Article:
Who are you?

Who are you?

A simple question. Just three words. Nine letters total. Yet, it is the hardest question I’ve ever had to answer.

I’ve been working on my graduate school applications. The hardest part has been the personal statement. Nearly every graduate school requires one, and the two I am applying to are no exception. It should be easy, right? I’m a good writer. I’m intelligent. This should be a piece of cake.

Except it’s not. Because they want to know who I am. And I don’t know who I am.

In the first 29 years of my life, I never had the opportunity to be me. Everything I was, was based on what my mother wanted for and of me. She decided where I went to school. She decided where I worked. She had control over the food. She had control over everything.

That is why I have so much trouble, even today, making any kind of decision. I’ve had to have other people order food for me because I couldn’t decide on what I should eat. I nearly had a breakdown at Dunkin Donuts yesterday. The woman asked if I wanted the doughnut with or without sprinkles, and I froze. She asked again, and I struggled to find words. I wanted to cry. Over sprinkles.

Even the most basic facets of a person’s identity are complicated for me. The only thing I can say for sure, 100% of the time, is that I am a human being. Everything else? Complicated. Am I a woman? Yes, I have the anatomy, I guess. But I can’t tell you how many times I have stood in front of the restrooms in a public place and had to remind myself which gender I was, because there are times when I’m not really sure what I am.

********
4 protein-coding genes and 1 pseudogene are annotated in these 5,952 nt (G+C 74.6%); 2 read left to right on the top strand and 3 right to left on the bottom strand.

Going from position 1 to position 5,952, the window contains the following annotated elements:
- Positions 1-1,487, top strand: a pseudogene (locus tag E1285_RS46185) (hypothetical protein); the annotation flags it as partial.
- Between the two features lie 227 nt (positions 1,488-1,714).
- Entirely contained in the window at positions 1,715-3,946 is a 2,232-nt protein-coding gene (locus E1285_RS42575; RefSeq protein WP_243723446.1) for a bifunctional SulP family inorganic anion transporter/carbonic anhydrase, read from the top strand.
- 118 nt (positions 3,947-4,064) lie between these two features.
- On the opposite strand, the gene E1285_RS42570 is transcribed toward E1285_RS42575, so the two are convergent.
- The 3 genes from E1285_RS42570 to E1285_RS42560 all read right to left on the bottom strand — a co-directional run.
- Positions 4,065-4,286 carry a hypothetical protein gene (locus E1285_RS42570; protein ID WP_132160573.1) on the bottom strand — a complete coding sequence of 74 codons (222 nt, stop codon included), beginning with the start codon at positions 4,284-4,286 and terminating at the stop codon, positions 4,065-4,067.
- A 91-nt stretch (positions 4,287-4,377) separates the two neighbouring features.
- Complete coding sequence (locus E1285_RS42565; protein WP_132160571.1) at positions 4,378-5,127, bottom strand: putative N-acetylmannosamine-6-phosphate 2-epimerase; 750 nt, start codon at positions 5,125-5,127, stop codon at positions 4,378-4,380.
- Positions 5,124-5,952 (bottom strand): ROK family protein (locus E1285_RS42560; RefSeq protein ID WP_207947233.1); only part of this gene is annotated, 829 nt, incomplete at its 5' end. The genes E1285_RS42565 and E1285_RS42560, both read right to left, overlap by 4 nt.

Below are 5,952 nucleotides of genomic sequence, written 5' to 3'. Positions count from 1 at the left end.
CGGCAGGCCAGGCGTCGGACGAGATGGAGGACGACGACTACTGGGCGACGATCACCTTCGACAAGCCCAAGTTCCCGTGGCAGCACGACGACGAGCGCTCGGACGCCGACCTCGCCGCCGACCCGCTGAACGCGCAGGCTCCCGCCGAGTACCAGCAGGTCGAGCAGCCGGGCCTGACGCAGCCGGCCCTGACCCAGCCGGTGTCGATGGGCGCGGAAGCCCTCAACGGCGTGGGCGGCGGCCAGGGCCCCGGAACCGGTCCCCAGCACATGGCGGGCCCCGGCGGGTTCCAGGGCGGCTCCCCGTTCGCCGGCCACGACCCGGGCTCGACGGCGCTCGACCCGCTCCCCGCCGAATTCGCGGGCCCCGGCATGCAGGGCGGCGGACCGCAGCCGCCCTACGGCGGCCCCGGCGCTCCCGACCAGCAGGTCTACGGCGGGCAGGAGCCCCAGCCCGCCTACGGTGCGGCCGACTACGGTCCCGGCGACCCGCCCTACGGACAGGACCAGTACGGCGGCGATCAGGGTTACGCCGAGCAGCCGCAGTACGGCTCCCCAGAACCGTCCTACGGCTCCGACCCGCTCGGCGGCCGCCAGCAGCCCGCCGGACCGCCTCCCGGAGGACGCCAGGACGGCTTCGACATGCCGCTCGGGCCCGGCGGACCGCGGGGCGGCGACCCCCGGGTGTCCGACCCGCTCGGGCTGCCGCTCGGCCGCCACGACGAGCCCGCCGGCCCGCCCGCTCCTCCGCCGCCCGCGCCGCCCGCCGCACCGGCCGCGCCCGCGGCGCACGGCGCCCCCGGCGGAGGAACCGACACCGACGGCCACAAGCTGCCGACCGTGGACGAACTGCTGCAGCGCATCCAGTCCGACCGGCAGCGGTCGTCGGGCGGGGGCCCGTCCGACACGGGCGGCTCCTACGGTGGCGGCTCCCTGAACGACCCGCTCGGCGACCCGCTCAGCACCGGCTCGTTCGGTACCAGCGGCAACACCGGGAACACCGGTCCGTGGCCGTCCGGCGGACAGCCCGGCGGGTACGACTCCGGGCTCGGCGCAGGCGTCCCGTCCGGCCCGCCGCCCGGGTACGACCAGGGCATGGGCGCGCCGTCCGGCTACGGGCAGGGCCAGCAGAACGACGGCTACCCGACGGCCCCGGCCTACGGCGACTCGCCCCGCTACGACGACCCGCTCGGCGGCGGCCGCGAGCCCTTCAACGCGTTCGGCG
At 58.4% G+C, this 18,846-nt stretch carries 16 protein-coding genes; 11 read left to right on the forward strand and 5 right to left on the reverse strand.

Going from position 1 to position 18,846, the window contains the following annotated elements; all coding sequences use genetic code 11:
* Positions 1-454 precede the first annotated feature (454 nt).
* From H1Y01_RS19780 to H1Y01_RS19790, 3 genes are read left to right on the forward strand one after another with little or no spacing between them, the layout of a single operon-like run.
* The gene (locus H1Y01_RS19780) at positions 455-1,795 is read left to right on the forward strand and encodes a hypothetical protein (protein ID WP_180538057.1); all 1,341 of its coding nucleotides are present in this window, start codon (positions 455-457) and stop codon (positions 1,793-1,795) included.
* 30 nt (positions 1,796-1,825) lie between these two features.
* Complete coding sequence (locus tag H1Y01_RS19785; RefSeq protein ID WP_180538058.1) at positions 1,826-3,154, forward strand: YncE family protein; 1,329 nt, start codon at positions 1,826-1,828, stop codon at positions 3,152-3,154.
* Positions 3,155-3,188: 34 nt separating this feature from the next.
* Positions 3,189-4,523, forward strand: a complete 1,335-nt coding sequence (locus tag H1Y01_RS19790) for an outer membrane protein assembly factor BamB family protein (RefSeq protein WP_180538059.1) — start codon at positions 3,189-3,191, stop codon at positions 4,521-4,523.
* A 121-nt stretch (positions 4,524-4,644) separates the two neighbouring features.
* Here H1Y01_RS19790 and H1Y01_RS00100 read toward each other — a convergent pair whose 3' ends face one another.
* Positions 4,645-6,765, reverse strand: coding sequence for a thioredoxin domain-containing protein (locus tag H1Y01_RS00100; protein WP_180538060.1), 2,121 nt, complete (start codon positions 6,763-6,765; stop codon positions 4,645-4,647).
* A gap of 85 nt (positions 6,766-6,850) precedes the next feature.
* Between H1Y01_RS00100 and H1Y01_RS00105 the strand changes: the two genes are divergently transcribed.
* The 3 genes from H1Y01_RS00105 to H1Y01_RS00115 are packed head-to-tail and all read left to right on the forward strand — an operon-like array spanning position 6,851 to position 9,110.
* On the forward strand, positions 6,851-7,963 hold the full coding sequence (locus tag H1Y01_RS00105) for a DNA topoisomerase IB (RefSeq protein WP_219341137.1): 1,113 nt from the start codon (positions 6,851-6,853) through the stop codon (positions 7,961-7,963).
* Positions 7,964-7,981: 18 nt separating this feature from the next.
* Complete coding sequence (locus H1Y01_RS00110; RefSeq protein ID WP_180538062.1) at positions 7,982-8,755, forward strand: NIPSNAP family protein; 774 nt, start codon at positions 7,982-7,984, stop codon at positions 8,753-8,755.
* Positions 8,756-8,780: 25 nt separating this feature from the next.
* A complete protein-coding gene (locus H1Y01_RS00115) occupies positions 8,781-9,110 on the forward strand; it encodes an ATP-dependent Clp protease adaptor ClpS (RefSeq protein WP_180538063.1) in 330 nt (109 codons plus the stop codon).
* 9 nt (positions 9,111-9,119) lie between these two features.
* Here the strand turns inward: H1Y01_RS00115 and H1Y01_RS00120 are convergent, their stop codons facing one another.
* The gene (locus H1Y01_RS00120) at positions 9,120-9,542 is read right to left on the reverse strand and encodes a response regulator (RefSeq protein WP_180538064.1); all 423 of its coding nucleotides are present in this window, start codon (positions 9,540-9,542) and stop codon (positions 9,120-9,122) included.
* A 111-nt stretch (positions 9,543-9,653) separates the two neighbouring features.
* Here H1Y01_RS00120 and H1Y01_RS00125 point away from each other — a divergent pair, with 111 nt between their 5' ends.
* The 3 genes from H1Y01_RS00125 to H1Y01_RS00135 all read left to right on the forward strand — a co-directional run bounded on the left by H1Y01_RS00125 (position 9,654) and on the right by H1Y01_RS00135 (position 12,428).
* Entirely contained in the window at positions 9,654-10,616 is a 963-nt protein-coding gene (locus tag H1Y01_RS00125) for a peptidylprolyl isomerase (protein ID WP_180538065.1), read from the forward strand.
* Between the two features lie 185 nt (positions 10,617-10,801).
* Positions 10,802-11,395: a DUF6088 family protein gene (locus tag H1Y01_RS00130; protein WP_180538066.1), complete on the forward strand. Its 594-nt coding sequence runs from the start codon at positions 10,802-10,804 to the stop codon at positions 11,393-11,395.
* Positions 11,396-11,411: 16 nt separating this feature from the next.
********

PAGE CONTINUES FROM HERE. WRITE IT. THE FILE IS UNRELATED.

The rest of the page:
For many, family shapes who they are. I don’t have that. I have no connection to my parents, no connection to my brother. I have no knowledge of my mother’s side of the family at all. Half of my genetic contribution, and I know nothing about it. Zero. Zilch. Nada. Shit, I’m still holding out hope that I was adopted. The very little I knew about my birth was a lie; I found out when I applied for a social security card last year that my place of birth was not what my mother told me. Was anything the truth?

Maybe I wasn’t even born. Maybe I don’t exist at all. I don’t even know anymore. Did I ever know?

Most times I don’t feel myself, if I even knew what being myself would feel like. Is this me, or is it a part of me? I don’t know how to tell the difference. What is my name today? I don’t know that, either. I guess I’ll just answer to anything.

I’ve had an identity that was always based on other people. I was never me, I was always Lori’s daughter. I am feeling angry, this means I am my father. I am a woman, this means I am my mother. I have never been me.

In many ways, my identity was stolen from me. I was never allowed autonomy as a child. I was never allowed to make choices for myself. Every aspect of my life was chosen for me; everything was controlled by my mother. How am I supposed to know who I am now if I never had the chance to be anybody?

9 thoughts on “Who are you?

  1. Hello KJ,

    You exist. You are real. Your words reach me through cyberspace. I understand your question. You will find your own truth but it’s scary wondering. All of you are sharing this lifetime. it’s hard not knowing who you are. I think you are a growing person just as everyone is in constant growth.

    sl

    >

    Liked by 4 people

  2. Dear Life Without Hurt. You are a person whose life has been filled with hurt; a person who has not been treated as a person. You are a person who, while living on crumbs, is reaching so high and so far. I cheer your ventures and adventures. I call you my friend. TS

    Liked by 2 people

    1. Thank you so much. You are my friend as well.

      It’s difficult to acknowledge a life of hurt, but impossible because it has affected so much, and continues to affect most of what I do and who I am.

      Liked by 1 person

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